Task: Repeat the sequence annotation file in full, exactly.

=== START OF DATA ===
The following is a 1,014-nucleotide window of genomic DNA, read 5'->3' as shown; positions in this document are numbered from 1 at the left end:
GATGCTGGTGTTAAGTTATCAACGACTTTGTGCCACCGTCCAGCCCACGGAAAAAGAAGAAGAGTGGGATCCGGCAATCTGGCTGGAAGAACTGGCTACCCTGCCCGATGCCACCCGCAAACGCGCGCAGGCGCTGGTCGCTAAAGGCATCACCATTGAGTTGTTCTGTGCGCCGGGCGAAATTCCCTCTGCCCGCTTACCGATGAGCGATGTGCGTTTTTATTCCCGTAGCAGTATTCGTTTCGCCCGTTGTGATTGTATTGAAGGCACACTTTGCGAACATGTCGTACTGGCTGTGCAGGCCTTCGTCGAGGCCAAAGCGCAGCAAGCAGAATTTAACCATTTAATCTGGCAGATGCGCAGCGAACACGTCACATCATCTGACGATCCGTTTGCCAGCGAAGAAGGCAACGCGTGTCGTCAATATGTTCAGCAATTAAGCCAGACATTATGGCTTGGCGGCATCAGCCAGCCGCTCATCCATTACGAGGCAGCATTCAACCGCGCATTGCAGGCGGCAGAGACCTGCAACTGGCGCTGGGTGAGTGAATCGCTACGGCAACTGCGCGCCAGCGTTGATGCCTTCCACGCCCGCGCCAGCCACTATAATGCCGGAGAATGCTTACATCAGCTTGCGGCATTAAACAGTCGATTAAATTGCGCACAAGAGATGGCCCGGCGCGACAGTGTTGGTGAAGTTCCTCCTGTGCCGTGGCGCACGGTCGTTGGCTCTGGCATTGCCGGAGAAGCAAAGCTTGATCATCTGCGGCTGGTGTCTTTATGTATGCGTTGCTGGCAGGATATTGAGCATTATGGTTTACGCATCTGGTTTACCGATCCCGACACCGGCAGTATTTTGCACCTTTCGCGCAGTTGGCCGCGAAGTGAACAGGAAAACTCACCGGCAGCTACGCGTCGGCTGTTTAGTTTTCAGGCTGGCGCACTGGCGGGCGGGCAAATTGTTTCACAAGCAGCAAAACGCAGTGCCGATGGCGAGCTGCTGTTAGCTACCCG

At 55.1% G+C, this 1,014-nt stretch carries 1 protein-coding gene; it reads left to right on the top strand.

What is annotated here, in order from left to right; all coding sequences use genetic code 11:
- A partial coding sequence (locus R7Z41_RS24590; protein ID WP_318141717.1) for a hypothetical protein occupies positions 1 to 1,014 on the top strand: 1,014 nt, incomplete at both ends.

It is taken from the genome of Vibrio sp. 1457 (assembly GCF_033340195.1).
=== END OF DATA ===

The following is a 1,014-nucleotide window of genomic DNA, read 5'->3' as shown; positions in this document are numbered from 1 at the left end:
GATGCTGGTGTTAAGTTATCAACGACTTTGTGCCACCGTCCAGCCCACGGAAAAAGAAGAAGAGTGGGATCCGGCAATCTGGCTGGAAGAACTGGCTACCCTGCCCGATGCCACCCGCAAACGCGCGCAGGCGCTGGTCGCTAAAGGCATCACCATTGAGTTGTTCTGTGCGCCGGGCGAAATTCCCTCTGCCCGCTTACCGATGAGCGATGTGCGTTTTTATTCCCGTAGCAGTATTCGTTTCGCCCGTTGTGATTGTATTGAAGGCACACTTTGCGAACATGTCGTACTGGCTGTGCAGGCCTTCGTCGAGGCCAAAGCGCAGCAAGCAGAATTTAACCATTTAATCTGGCAGATGCGCAGCGAACACGTCACATCATCTGACGATCCGTTTGCCAGCGAAGAAGGCAACGCGTGTCGTCAATATGTTCAGCAATTAAGCCAGACATTATGGCTTGGCGGCATCAGCCAGCCGCTCATCCATTACGAGGCAGCATTCAACCGCGCATTGCAGGCGGCAGAGACCTGCAACTGGCGCTGGGTGAGTGAATCGCTACGGCAACTGCGCGCCAGCGTTGATGCCTTCCACGCCCGCGCCAGCCACTATAATGCCGGAGAATGCTTACATCAGCTTGCGGCATTAAACAGTCGATTAAATTGCGCACAAGAGATGGCCCGGCGCGACAGTGTTGGTGAAGTTCCTCCTGTGCCGTGGCGCACGGTCGTTGGCTCTGGCATTGCCGGAGAAGCAAAGCTTGATCATCTGCGGCTGGTGTCTTTATGTATGCGTTGCTGGCAGGATATTGAGCATTATGGTTTACGCATCTGGTTTACCGATCCCGACACCGGCAGTATTTTGCACCTTTCGCGCAGTTGGCCGCGAAGTGAACAGGAAAACTCACCGGCAGCTACGCGTCGGCTGTTTAGTTTTCAGGCTGGCGCACTGGCGGGCGGGCAAATTGTTTCACAAGCAGCAAAACGCAGTGCCGATGGCGAGCTGCTGTTAGCTACCCG

At 55.1% G+C, this 1,014-nt stretch carries 1 protein-coding gene; it reads left to right on the top strand.

What is annotated here, in order from left to right; all coding sequences use genetic code 11:
- A partial coding sequence (locus R7Z41_RS24590; protein ID WP_318141717.1) for a hypothetical protein occupies positions 1 to 1,014 on the top strand: 1,014 nt, incomplete at both ends.

It is taken from the genome of Vibrio sp. 1457 (assembly GCF_033340195.1).